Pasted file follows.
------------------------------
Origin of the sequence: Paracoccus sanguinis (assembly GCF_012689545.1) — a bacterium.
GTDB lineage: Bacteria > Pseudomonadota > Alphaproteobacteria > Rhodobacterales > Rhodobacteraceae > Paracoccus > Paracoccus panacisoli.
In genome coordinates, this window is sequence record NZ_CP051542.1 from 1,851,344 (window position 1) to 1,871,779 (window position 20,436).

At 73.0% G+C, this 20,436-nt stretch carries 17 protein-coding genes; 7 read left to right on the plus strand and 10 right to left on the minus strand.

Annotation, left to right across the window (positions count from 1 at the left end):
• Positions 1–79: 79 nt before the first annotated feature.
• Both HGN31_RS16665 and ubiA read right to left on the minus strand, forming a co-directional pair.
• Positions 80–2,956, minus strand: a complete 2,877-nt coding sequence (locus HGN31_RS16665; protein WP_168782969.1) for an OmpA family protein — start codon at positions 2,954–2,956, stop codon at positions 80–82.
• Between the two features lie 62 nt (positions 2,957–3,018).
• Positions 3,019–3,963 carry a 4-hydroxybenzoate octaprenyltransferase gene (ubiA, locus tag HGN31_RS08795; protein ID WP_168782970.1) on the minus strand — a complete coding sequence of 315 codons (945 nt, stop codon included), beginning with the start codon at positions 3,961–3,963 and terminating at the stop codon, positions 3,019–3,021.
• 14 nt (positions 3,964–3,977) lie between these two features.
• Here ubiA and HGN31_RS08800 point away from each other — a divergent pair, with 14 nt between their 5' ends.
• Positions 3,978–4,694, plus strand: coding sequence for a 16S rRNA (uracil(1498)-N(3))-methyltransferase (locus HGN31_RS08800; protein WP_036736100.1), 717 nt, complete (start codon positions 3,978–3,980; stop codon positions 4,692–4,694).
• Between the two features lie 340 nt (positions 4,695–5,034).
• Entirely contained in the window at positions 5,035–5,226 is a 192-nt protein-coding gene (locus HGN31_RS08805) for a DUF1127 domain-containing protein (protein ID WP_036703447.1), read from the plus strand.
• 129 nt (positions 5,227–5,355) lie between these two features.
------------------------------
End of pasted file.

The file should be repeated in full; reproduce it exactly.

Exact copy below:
Origin of the sequence: Paracoccus sanguinis (assembly GCF_012689545.1) — a bacterium.
GTDB lineage: Bacteria > Pseudomonadota > Alphaproteobacteria > Rhodobacterales > Rhodobacteraceae > Paracoccus > Paracoccus panacisoli.
In genome coordinates, this window is sequence record NZ_CP051542.1 from 1,851,344 (window position 1) to 1,871,779 (window position 20,436).

At 73.0% G+C, this 20,436-nt stretch carries 17 protein-coding genes; 7 read left to right on the plus strand and 10 right to left on the minus strand.

Annotation, left to right across the window (positions count from 1 at the left end):
• Positions 1–79: 79 nt before the first annotated feature.
• Both HGN31_RS16665 and ubiA read right to left on the minus strand, forming a co-directional pair.
• Positions 80–2,956, minus strand: a complete 2,877-nt coding sequence (locus HGN31_RS16665; protein WP_168782969.1) for an OmpA family protein — start codon at positions 2,954–2,956, stop codon at positions 80–82.
• Between the two features lie 62 nt (positions 2,957–3,018).
• Positions 3,019–3,963 carry a 4-hydroxybenzoate octaprenyltransferase gene (ubiA, locus tag HGN31_RS08795; protein ID WP_168782970.1) on the minus strand — a complete coding sequence of 315 codons (945 nt, stop codon included), beginning with the start codon at positions 3,961–3,963 and terminating at the stop codon, positions 3,019–3,021.
• 14 nt (positions 3,964–3,977) lie between these two features.
• Here ubiA and HGN31_RS08800 point away from each other — a divergent pair, with 14 nt between their 5' ends.
• Positions 3,978–4,694, plus strand: coding sequence for a 16S rRNA (uracil(1498)-N(3))-methyltransferase (locus HGN31_RS08800; protein WP_036736100.1), 717 nt, complete (start codon positions 3,978–3,980; stop codon positions 4,692–4,694).
• Between the two features lie 340 nt (positions 4,695–5,034).
• Entirely contained in the window at positions 5,035–5,226 is a 192-nt protein-coding gene (locus HGN31_RS08805) for a DUF1127 domain-containing protein (protein ID WP_036703447.1), read from the plus strand.
• 129 nt (positions 5,227–5,355) lie between these two features.